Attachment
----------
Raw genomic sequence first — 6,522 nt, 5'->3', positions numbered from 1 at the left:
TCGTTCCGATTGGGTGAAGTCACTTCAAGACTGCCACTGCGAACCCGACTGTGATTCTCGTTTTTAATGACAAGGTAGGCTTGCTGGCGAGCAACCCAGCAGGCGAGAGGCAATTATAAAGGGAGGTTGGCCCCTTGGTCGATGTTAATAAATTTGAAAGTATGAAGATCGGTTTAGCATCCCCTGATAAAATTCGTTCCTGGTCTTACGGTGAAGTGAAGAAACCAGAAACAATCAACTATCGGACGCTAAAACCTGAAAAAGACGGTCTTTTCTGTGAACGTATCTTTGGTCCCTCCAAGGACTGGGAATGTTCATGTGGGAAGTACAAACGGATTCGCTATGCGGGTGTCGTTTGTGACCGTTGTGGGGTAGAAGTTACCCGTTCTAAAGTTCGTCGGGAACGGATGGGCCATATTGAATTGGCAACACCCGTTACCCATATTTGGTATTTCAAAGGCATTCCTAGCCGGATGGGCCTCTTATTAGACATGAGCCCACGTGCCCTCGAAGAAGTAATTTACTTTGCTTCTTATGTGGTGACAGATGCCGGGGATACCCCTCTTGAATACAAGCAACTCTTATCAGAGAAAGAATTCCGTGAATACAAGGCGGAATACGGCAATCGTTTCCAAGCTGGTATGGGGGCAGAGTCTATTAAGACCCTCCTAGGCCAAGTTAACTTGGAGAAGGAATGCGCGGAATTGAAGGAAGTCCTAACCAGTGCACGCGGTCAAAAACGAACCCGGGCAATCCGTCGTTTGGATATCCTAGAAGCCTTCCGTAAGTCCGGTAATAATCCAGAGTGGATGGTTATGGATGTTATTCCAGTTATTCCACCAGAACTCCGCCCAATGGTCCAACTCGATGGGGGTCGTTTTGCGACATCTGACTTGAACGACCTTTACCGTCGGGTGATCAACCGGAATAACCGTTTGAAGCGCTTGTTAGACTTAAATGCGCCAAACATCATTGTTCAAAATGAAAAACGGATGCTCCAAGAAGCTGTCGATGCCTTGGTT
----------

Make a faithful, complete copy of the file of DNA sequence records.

Raw genomic sequence first — 6,522 nt, 5'->3', positions numbered from 1 at the left:
TCGTTCCGATTGGGTGAAGTCACTTCAAGACTGCCACTGCGAACCCGACTGTGATTCTCGTTTTTAATGACAAGGTAGGCTTGCTGGCGAGCAACCCAGCAGGCGAGAGGCAATTATAAAGGGAGGTTGGCCCCTTGGTCGATGTTAATAAATTTGAAAGTATGAAGATCGGTTTAGCATCCCCTGATAAAATTCGTTCCTGGTCTTACGGTGAAGTGAAGAAACCAGAAACAATCAACTATCGGACGCTAAAACCTGAAAAAGACGGTCTTTTCTGTGAACGTATCTTTGGTCCCTCCAAGGACTGGGAATGTTCATGTGGGAAGTACAAACGGATTCGCTATGCGGGTGTCGTTTGTGACCGTTGTGGGGTAGAAGTTACCCGTTCTAAAGTTCGTCGGGAACGGATGGGCCATATTGAATTGGCAACACCCGTTACCCATATTTGGTATTTCAAAGGCATTCCTAGCCGGATGGGCCTCTTATTAGACATGAGCCCACGTGCCCTCGAAGAAGTAATTTACTTTGCTTCTTATGTGGTGACAGATGCCGGGGATACCCCTCTTGAATACAAGCAACTCTTATCAGAGAAAGAATTCCGTGAATACAAGGCGGAATACGGCAATCGTTTCCAAGCTGGTATGGGGGCAGAGTCTATTAAGACCCTCCTAGGCCAAGTTAACTTGGAGAAGGAATGCGCGGAATTGAAGGAAGTCCTAACCAGTGCACGCGGTCAAAAACGAACCCGGGCAATCCGTCGTTTGGATATCCTAGAAGCCTTCCGTAAGTCCGGTAATAATCCAGAGTGGATGGTTATGGATGTTATTCCAGTTATTCCACCAGAACTCCGCCCAATGGTCCAACTCGATGGGGGTCGTTTTGCGACATCTGACTTGAACGACCTTTACCGTCGGGTGATCAACCGGAATAACCGTTTGAAGCGCTTGTTAGACTTAAATGCGCCAAACATCATTGTTCAAAATGAAAAACGGATGCTCCAAGAAGCTGTCGATGCCTTGGTT